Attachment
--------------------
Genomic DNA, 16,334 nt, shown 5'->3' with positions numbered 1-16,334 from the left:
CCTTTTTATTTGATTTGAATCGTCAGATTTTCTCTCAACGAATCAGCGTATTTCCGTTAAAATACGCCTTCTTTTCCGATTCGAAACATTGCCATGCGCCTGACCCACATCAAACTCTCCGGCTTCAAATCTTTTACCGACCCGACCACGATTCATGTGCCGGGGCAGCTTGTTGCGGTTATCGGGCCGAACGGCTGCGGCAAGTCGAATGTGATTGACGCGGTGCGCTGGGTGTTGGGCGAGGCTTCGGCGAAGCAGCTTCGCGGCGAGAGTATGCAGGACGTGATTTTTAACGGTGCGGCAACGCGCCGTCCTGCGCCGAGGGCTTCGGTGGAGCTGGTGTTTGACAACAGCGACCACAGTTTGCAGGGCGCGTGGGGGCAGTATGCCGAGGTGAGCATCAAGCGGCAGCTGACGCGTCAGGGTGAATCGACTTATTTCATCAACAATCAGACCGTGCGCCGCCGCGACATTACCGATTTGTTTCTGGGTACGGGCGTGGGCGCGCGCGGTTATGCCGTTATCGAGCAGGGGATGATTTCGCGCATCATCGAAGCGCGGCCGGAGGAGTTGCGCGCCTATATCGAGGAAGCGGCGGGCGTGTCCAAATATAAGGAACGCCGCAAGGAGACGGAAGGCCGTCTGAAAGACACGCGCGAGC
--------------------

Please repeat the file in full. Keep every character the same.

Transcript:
Genomic DNA, 16,334 nt, shown 5'->3' with positions numbered 1-16,334 from the left:
CCTTTTTATTTGATTTGAATCGTCAGATTTTCTCTCAACGAATCAGCGTATTTCCGTTAAAATACGCCTTCTTTTCCGATTCGAAACATTGCCATGCGCCTGACCCACATCAAACTCTCCGGCTTCAAATCTTTTACCGACCCGACCACGATTCATGTGCCGGGGCAGCTTGTTGCGGTTATCGGGCCGAACGGCTGCGGCAAGTCGAATGTGATTGACGCGGTGCGCTGGGTGTTGGGCGAGGCTTCGGCGAAGCAGCTTCGCGGCGAGAGTATGCAGGACGTGATTTTTAACGGTGCGGCAACGCGCCGTCCTGCGCCGAGGGCTTCGGTGGAGCTGGTGTTTGACAACAGCGACCACAGTTTGCAGGGCGCGTGGGGGCAGTATGCCGAGGTGAGCATCAAGCGGCAGCTGACGCGTCAGGGTGAATCGACTTATTTCATCAACAATCAGACCGTGCGCCGCCGCGACATTACCGATTTGTTTCTGGGTACGGGCGTGGGCGCGCGCGGTTATGCCGTTATCGAGCAGGGGATGATTTCGCGCATCATCGAAGCGCGGCCGGAGGAGTTGCGCGCCTATATCGAGGAAGCGGCGGGCGTGTCCAAATATAAGGAACGCCGCAAGGAGACGGAAGGCCGTCTGAAAGACACGCGCGAGC